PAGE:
World markets down as panic selling takes hold

Global indexes took a dive as investors rushed to sell off assets at the end of a volatile trading week. European stocks hit a five-year low while the US market slid more than 3 percent and Japan's Nikkei lost almost 10% of its value.


NEW YORK - Stock markets tumbled around the world on Friday as investors fearing a long and deep worldwide recession dumped risky assets far and wide, sending currencies into a tailspin and oil down sharply.


U.S. stocks slumped more than 3 percent, European shares plummeted to their lowest close in five and a half years, and the Japanese market lost nearly 10 percent of its value. Rates on major currencies gyrated wildly amid the frenzied stocks rout.


The yen soared to multiyear highs versus the dollar and euro on risk aversion, and sterling suffered its biggest one-day drop against the dollar since September 1992 on signs that the British and euro zone economies were on the ropes.


"This has become much more global than it was two weeks ago. No one or no market is immune," said Robert Macintosh, chief economist at Eaton Vance Corp in Boston.


"People are running to safety," he said. "It is interesting how the dollar has been bashed for years and that is the currency that everybody wants to own."


Data showed Britain's economy contracted in the third quarter for the first time in 16 years while the euro zone's private sector economy shrunk this month at its fastest pace since the monetary union.


Oil tumbled as far as $62.65 a barrel on expectations the economic downturn would sap fuel demand, taking the steam out of an OPEC agreement to cut output. Gold snapped a three-day losing streak as safe-haven buying emerged, while U.S. government bonds benefited for much of the day as the market's traditional safe haven.


Energy companies also tumbled, dragged down by the more than $3 drop in the price of oil.


Bellwether IBM Inc was a drag on the Dow, but trimmed losses to close 2.7 percent lower after a fall of about 5 percent earlier.


The Dow Jones industrial average was down 312.62 points, or 3.60 percent, at 8,378.63. The Standard & Poor's 500 Index was down 31.50 points, or 3.47 percent, at 876.61. The Nasdaq Composite Index was down 51.88 points, or 3.23 percent, at 1,552.03.


Still, the U.S. losses did not quite live up to investors' worst fears at the start of the day.


Before the market opened, stock futures fell so steeply they had to be frozen after triggering a limit down. Losses at the open were not as severe, however, and by midday, stocks had come off their lows before turning lower once again.


News that existing-home sales in the United States rose 5.5 percent last month -- the biggest gain since July 2003 -- helped put a floor under sentiment since the housing market has been at the center of the economic troubles.


The recent turmoil, however, has lowered the bar for a "good day" on Wall Street.


"Amazingly enough, we're not down more than this," said David Henderson, NYSE floor member and president of Raven Securities Corp, on the exchange floor.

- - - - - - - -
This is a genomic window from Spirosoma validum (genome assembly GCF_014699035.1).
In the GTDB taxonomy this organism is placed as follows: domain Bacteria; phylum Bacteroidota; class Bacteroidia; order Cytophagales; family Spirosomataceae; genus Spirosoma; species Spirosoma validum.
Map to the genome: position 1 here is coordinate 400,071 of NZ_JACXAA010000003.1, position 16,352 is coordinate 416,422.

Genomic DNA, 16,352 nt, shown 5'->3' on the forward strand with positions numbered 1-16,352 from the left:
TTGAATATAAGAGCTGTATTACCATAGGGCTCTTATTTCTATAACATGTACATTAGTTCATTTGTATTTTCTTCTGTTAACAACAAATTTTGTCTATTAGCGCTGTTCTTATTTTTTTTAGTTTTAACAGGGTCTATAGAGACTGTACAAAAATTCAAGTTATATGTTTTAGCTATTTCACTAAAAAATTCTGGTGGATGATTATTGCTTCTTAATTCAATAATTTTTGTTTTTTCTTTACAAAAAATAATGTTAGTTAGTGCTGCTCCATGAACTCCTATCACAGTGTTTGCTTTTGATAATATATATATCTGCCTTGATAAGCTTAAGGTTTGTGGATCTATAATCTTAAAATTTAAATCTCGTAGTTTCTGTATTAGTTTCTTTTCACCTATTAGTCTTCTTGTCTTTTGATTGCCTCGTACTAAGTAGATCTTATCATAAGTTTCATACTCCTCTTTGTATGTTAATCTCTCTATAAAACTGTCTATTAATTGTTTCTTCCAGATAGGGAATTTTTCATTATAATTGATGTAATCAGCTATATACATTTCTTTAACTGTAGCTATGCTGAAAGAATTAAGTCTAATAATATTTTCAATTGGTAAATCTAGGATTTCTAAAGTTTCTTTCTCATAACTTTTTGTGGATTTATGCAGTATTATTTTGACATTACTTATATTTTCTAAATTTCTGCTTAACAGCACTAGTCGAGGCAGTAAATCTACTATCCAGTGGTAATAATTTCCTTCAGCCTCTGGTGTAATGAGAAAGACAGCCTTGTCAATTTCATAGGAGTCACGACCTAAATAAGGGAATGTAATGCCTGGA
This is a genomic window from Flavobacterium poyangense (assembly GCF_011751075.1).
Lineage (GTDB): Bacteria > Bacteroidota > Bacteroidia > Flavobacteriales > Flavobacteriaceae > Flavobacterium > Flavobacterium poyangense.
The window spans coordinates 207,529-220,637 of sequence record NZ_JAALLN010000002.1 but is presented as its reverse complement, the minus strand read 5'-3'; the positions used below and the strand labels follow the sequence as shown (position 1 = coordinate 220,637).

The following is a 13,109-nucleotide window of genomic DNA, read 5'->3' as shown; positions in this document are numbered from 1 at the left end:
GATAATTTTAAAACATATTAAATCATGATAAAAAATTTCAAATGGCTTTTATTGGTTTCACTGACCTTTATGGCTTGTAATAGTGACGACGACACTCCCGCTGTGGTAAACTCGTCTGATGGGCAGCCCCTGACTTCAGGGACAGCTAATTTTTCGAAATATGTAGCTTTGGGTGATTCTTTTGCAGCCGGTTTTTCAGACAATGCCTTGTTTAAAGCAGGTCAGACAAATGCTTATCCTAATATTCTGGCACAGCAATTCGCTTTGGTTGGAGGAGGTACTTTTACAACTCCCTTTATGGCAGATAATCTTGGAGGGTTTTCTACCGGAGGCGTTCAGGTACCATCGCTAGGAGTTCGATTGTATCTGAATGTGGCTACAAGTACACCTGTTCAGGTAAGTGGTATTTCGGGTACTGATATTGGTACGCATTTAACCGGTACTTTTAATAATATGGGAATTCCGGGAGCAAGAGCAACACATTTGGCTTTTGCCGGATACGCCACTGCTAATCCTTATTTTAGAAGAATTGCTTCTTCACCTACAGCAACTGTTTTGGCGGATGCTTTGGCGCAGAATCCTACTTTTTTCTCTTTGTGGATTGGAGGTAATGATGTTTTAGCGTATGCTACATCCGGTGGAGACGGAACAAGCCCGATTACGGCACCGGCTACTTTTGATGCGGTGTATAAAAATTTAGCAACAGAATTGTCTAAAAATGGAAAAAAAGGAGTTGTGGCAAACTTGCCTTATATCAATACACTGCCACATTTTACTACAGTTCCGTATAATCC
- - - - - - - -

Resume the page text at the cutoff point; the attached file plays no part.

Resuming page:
"The market is showing some signs that there are value buyers out there."


World stocks, measured by MSCI's all-country world index, were down 4.22 percent but had trimmed their losses after hitting five-year lows during the session. Investors dumped emerging market stocks with particular vigor, pushing them down 7.83 percent.


European shares had their lowest close since mid-2003, with the FTSEurofirst 300 index of top European shares closing down 4.93 percent at 829.73 points.


"I sense we've moved beyond the credit crisis. There's a recognition of the damage inflicted on the global economy, that is the recession, by the credit crisis," said Mike Lenhoff, strategist at Brewin Dolphin.


"It's not just limited to the developed world. You can run but you can't hide anywhere."


Losses in Europe were led by banks, with HSBC slumping 13.5 percent on growing fears of a slowdown in emerging markets.


Japan's Nikkei tumbled 9.6 percent by the close of trading in Tokyo.




Japan's huge external surpluses and already rock-bottom interest rates led the yen to outperform, with the dollar/yen exchange rate losing about 7 percent at one point to a 13-year low of 90.90 yen.


The disorderly nature of the moves fueled speculation about Group of Seven central bank intervention to stabilize markets.


"The scale of the recent currency moves will most likely rekindle intervention talks," said Audrey Childe-Freeman, currency strategist at Brown Brothers Harriman in London. "The question here is: have recent moves been excessive? The answer is yes."


However, the dollar, the victim in markets in recent years, continued to benefit against other currencies from investors repatriating savings back to the U.S, hitting a two-year high against a basket of major trading-partner currencies.


The U.S. Dollar Index was last up 1.95 percent at 86.425 from a previous session close of 84.775.


The euro was down 2.86 percent at $1.2609 from a previous session close of $1.2980. Against the Japanese yen, the dollar was down 3.19 percent at 94.71 from a previous session close of 97.830.


"The market is afraid. There are massive, massive redemptions and liquidations going on. As asset values move lower, more margin calls occur and more assets need to be liquidated for cash," said Greg Salvaggio, vice president of trading at Tempus Consulting in Washington.


Government bonds initially were beneficiaries of the stocks sell-off, as is often the case, but turned mixed by the end of New York trade.


The benchmark 10-year U.S. Treasury note was down 6/32, with the yield at 3.7064 percent. The 2-year U.S. Treasury note was up 3/32, with the yield at 1.5492 percent. Euro zone government bond futures rallied.

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